Support Your Local Sheriff
seen online via YouTube
I've yet to talk at length about Westerns. My father loved them, of course, whether on TV, with shows like Bonanza and The Big Valley, or films. I can't recall if he had a favorite Western star or not; he seemed to like a wide variety of Western movies. not that I would know for sure; as a kid, I used to think the genre was corny, so I never paid it much mind. I do know that he tended to prefer the standard Golden Age Hollywood fare. I don't recall ever seeing him watch any spaghetti Westerns (though I'm sure he must've seen Clint Eastwood on TV in Rawhide) or any Western after the 60s, but it's been so long.
We know now that the classic Hollywood image of the Wild West was mostly myth - that between the slaughtering of Indians, the unsanitary living conditions, and the casual brutality that leads to gunfights, it probably was not a fun time to be living in. But it was a Western, after all, that taught us that when the legend becomes fact, print the legend. Westerns are so intrinsically American - so tied to the idea of this country being a place that any (white) man can conquer and make his own as long as he has the will and the strength of character to do so - that even today, long after Westerns have declined in popularity from its heyday, their hold, however tenuous, remains.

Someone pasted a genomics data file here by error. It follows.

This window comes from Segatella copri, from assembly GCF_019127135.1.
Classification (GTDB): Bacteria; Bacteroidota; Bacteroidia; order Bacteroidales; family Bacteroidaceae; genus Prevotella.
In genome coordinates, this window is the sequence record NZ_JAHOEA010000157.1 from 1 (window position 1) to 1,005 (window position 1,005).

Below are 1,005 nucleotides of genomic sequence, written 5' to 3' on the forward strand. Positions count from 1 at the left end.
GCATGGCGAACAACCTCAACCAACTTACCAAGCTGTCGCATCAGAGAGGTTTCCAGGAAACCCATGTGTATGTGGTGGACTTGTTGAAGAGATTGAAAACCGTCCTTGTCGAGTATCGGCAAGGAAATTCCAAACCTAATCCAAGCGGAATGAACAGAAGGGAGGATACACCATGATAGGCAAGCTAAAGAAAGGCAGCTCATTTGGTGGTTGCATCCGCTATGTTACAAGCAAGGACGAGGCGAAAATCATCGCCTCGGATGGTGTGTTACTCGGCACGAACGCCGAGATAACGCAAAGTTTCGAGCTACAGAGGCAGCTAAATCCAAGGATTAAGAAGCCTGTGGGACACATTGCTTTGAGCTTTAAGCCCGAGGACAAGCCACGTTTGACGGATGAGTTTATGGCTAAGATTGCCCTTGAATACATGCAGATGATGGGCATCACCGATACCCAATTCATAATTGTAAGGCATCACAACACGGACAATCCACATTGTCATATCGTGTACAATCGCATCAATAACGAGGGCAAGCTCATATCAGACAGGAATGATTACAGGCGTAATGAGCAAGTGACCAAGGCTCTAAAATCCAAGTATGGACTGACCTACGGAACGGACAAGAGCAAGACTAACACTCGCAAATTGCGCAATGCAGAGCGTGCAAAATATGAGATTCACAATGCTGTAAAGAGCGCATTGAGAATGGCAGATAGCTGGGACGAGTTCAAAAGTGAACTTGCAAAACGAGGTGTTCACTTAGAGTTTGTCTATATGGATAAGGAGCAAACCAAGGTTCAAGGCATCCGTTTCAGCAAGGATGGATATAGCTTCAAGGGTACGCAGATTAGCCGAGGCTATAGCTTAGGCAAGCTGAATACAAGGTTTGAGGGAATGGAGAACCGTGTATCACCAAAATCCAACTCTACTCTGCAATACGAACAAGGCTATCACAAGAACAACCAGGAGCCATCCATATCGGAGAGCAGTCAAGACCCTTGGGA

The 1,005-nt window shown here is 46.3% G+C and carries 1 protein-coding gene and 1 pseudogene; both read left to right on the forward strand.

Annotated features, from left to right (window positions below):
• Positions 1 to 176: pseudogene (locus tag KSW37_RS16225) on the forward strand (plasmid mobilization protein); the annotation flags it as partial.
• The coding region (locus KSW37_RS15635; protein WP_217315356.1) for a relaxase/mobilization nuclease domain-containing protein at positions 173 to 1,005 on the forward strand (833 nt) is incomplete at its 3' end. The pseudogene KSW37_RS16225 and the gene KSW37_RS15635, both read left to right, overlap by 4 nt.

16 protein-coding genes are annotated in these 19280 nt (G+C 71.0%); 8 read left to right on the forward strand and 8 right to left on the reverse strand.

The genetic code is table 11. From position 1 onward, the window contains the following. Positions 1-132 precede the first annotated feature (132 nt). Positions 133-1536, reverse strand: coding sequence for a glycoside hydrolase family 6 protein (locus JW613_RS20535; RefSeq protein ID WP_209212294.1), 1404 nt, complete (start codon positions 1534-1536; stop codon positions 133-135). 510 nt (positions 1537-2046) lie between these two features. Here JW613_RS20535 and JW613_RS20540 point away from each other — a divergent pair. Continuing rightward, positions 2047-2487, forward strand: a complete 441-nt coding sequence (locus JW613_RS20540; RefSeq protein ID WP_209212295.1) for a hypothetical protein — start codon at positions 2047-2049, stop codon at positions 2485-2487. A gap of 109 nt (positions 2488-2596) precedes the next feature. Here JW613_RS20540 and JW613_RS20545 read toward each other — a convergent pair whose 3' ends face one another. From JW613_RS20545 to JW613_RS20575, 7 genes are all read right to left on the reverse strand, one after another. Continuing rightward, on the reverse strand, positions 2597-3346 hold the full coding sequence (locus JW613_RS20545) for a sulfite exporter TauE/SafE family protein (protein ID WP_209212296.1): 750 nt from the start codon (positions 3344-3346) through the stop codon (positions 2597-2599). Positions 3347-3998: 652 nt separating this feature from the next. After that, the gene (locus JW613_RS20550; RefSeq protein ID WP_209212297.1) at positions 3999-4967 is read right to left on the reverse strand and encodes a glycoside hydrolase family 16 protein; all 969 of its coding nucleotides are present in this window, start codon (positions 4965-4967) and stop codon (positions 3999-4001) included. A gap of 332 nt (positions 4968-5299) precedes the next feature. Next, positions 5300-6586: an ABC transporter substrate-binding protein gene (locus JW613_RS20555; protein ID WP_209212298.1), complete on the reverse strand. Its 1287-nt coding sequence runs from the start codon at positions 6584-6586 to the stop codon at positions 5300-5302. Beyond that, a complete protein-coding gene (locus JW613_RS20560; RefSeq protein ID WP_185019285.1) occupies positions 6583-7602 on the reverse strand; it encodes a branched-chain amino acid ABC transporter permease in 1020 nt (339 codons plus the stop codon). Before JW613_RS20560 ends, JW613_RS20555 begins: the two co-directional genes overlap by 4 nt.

Blazing Saddles remains, for me, the gold standard in Western comedies, but I would put Support Your Local Sheriff not too far behind. I found out about it from the delightful blog Thrilling Days of Yesteryear and had it on my schedule for a few months before an opening came up this week. James Garner plays the familiar archetype of the stranger who arrives to clean up the one-horse town, but he's no stoic lone wolf like Eastwood (who, oddly enough, ventured into the lighter side of the Western in the same year with the musical Paint Your Wagon). He becomes town sheriff only because he needs the money, and his plan is to eventually leave for Australia, of all places. He's gotta take on the local bad men first, though, not to mention woo the token love interest. It's a slight story, but a fun one. I liked it.